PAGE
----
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The Current Legislation on Citizenship in the Vatican City State

The following is a guest post by Dante Figueroa, Senior Legal Information Analyst at the Law Library of Congress. The author would like to recognize the collaboration of  Samuel Urueta, Summer Intern, in the preparation of this posting.

Image of Vatican City by Jorge Valenzuela A (Own work) via Wikimedia Commons

Currently, the Vatican City State has a population of about 800 people, which makes it one of the least populated countries of the world, and only 450 of its residents have the Vatican citizenship.  I was intrigued by this fact and decided to study how citizenship is acquired in the Vatican City State. A review of recent canon law materials, in particularly Benedetto XVI Legislatore (2011), led me to the article entitled, La Nuova Legge Vaticana Sulla Cittadinanza, 22 febbrario 2011, N. CXXXI [The New Vatican Law on Citizenship, February 22, 2011], by Alessio Sarais.  Law n. CXXXI of 2011, issued by Pope Benedict XVI, contains the current legislation on citizenship of the Vatican City State.

To understand the context of Law n. CXXXI of 2011, it is helpful to understand the historic background of the creation of the Vatican City State. The Papal States were a group of territories located in the central part of the Italian peninsula which were under the jurisdiction of the Pope between 754 and 1870 . The Vatican City State was founded as a separate sovereign State by the Lateran Pacts signed between the Holy See and Italy on February 11, 1929. Pursuant to these treaties and to international law, the Vatican City State, the Holy See, and Italy are different entities and the relationships between them are multiple and complex.  The Holy See represents the universal government of the Catholic Church and is considered a juridical entity under international law but it does not possess the attributes of a sovereign state: territory, population and sovereignity.  Article III of the Lateran Pacts contains the recognition by Italy of the Vatican City State’s ownership of the Vatican territories (including Saint Peter’s Square) and its right to grant citizenship to its subjects.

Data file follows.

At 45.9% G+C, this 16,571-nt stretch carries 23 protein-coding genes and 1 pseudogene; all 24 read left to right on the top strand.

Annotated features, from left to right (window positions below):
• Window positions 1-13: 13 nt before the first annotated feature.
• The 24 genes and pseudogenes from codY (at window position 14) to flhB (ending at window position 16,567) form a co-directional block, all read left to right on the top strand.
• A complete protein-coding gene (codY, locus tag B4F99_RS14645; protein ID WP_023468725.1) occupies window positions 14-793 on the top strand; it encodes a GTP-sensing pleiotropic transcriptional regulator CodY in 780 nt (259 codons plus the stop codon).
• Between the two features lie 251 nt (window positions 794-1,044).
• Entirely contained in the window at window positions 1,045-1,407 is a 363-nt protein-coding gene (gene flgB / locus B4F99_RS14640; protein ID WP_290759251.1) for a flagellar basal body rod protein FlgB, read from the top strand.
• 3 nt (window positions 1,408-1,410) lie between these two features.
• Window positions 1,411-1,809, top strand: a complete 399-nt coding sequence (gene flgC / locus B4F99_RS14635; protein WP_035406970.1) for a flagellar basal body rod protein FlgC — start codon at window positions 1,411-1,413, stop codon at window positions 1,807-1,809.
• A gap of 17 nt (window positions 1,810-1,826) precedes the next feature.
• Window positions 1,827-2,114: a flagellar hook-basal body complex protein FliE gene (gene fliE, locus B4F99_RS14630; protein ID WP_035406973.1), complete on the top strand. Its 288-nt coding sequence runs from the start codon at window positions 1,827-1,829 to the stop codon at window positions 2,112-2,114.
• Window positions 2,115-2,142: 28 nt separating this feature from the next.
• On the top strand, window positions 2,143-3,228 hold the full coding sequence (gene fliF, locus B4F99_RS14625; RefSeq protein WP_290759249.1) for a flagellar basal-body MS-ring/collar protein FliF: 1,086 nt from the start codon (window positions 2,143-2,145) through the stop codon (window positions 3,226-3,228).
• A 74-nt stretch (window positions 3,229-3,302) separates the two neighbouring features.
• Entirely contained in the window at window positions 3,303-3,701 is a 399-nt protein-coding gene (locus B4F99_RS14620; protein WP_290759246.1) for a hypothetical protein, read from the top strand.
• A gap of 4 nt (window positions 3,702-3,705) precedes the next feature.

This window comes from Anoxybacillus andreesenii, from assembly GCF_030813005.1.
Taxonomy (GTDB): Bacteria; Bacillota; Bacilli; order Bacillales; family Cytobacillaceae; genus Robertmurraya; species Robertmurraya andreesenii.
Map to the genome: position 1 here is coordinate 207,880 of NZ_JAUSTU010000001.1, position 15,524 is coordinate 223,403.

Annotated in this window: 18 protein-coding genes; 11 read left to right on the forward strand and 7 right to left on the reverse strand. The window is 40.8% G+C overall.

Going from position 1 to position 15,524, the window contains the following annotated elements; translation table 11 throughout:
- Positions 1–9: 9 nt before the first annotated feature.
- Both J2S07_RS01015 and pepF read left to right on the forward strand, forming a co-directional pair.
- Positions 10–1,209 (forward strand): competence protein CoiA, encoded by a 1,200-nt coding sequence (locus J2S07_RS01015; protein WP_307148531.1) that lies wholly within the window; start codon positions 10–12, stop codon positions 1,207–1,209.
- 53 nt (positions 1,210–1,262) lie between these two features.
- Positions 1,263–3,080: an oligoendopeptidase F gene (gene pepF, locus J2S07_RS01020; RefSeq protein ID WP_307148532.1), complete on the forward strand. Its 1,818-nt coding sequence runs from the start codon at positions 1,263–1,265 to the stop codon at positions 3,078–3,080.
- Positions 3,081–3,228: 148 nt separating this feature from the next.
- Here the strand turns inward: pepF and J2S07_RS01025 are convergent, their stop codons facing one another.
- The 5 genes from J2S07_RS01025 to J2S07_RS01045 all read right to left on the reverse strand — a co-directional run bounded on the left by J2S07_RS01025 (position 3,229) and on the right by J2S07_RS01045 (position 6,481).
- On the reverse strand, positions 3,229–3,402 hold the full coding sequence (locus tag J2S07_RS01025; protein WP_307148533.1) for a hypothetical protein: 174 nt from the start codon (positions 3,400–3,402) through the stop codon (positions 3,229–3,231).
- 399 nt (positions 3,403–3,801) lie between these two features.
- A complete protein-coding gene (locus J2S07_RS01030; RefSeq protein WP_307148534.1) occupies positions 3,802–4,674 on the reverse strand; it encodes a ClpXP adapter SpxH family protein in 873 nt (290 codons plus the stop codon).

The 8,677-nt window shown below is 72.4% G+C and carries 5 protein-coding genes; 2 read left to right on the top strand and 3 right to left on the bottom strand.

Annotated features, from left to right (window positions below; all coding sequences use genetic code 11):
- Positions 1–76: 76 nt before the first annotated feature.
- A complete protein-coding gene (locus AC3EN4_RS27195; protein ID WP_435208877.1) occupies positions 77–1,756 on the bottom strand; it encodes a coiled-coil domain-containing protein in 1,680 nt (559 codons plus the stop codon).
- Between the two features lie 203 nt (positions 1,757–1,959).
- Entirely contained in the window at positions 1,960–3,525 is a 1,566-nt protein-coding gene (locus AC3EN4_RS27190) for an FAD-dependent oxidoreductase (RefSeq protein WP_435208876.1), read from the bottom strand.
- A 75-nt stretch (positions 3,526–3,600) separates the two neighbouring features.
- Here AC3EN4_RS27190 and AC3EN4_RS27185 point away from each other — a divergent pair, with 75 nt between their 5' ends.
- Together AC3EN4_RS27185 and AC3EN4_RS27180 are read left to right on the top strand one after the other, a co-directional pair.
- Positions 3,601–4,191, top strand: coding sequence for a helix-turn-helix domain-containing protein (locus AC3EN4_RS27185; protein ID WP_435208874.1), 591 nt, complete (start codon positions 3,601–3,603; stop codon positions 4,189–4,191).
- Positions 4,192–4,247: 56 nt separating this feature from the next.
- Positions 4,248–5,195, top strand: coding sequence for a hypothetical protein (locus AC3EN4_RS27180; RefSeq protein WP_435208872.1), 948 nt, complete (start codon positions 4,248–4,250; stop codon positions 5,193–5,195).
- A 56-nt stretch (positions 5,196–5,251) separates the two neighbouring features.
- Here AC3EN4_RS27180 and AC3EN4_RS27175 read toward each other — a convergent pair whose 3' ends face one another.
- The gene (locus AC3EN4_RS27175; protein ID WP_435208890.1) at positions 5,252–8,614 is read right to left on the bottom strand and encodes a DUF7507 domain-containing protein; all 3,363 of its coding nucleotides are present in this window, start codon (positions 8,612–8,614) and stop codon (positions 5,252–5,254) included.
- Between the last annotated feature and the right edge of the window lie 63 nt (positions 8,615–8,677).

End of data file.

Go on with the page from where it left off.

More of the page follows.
St. Peter’s Square by Flickr user ishane

As a consequence of sovereignty, each State determines the ways to acquire citizenship. These systems vary for each nation, but the most usual systems are closely related to three classic factors: the place of birth (ius soli), the blood bonds (ius sanguinis), or/and the place of residence (ius loci). It is normal to see a combination of these factors used in a given national system. However, due to the particularities of the Vatican City State, this sovereign entity has utilized other factors to determine whether a person can be considered as one of its citizens.